Google sees a significant drop-off in reported security issues and hopes to increase efforts by introducing more bonuses.
Earlier this year Google increased its bug bounty drastically, offering an award of up to $20,000 in comparison to its previous top reward of $3,133.70.
Now, the company is giving even more incentives to crafty bug catchers out there.
On Tuesday, Chrome software engineer Chris Evans (not to be confused with Captain America) stated in the Chromium Blog, "Recently, we've seen a significant drop-off in externally reported Chromium security issues. This signals to us that bugs are becoming harder to find."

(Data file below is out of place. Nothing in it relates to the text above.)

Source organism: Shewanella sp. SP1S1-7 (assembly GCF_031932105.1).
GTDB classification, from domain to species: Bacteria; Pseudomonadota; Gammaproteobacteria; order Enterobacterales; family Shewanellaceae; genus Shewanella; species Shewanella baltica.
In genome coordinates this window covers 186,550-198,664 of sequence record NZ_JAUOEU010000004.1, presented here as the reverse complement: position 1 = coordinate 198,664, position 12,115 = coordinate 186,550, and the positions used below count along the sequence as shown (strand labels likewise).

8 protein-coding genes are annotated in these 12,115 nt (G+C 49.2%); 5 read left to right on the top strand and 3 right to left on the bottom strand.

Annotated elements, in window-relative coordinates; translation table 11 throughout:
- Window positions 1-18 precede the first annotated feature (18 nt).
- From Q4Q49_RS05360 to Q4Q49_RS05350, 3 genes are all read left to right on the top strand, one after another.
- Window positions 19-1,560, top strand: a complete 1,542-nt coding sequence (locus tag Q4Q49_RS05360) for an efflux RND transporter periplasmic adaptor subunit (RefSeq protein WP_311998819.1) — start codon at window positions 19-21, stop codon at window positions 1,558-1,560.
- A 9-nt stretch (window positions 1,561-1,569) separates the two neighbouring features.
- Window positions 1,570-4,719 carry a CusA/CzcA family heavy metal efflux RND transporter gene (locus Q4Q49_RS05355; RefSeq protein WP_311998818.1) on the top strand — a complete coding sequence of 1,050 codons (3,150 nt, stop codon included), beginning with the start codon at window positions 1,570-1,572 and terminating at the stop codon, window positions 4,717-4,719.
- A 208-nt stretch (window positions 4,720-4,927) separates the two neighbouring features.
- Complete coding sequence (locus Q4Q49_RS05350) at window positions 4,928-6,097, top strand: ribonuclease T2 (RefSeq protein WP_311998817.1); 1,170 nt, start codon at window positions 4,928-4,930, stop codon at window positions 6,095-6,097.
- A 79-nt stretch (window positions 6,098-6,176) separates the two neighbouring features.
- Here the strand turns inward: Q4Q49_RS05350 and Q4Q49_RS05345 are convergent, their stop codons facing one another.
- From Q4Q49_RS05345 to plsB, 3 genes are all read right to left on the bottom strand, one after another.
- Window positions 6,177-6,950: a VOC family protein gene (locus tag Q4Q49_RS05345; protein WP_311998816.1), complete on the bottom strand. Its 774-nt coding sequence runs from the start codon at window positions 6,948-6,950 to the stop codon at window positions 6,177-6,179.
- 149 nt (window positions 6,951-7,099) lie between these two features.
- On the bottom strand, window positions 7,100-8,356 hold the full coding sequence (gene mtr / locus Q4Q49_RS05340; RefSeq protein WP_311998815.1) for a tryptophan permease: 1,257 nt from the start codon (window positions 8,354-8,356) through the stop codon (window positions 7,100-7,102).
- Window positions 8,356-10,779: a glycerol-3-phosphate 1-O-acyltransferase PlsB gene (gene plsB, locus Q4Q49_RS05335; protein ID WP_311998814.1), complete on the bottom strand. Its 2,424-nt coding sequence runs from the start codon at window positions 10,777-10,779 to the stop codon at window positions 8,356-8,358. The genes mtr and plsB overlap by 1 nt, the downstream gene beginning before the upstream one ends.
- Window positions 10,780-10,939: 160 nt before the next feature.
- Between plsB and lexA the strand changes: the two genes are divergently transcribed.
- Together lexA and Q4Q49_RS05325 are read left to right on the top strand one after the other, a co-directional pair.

According to the engineer, Google will be awarding researchers additional bonuses starting from $1,000 and increasing based on the severity of the bugs. The bonuses will be added to the current base payments, which range anywhere from $500 to $3,133 for "particularly exploitable" bugs found in Chrome's code and for vulnerabilities that affect additional browsers.
The bug bounty program changes were immediately put into effect, but the company graciously gave $1,000 and $3,000 bonuses to recent bug reporters who were eligible under the new program. In addition to the bonuses for bug reporting, Google also hopes to increase activity in the Chromium community by offering additional bonuses of $500 to $1000 to any bug catcher who joins the community and provides a peer-reviewed patch.